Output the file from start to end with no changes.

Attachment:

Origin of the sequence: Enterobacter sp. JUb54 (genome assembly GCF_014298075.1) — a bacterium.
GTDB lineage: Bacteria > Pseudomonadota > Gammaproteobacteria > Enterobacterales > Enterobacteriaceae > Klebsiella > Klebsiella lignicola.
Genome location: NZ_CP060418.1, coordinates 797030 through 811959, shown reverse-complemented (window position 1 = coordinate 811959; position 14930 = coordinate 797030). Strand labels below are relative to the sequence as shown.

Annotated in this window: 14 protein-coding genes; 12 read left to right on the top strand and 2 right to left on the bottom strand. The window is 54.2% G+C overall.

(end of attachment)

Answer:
Origin of the sequence: Enterobacter sp. JUb54 (genome assembly GCF_014298075.1) — a bacterium.
GTDB lineage: Bacteria > Pseudomonadota > Gammaproteobacteria > Enterobacterales > Enterobacteriaceae > Klebsiella > Klebsiella lignicola.
Genome location: NZ_CP060418.1, coordinates 797030 through 811959, shown reverse-complemented (window position 1 = coordinate 811959; position 14930 = coordinate 797030). Strand labels below are relative to the sequence as shown.

Annotated in this window: 14 protein-coding genes; 12 read left to right on the top strand and 2 right to left on the bottom strand. The window is 54.2% G+C overall.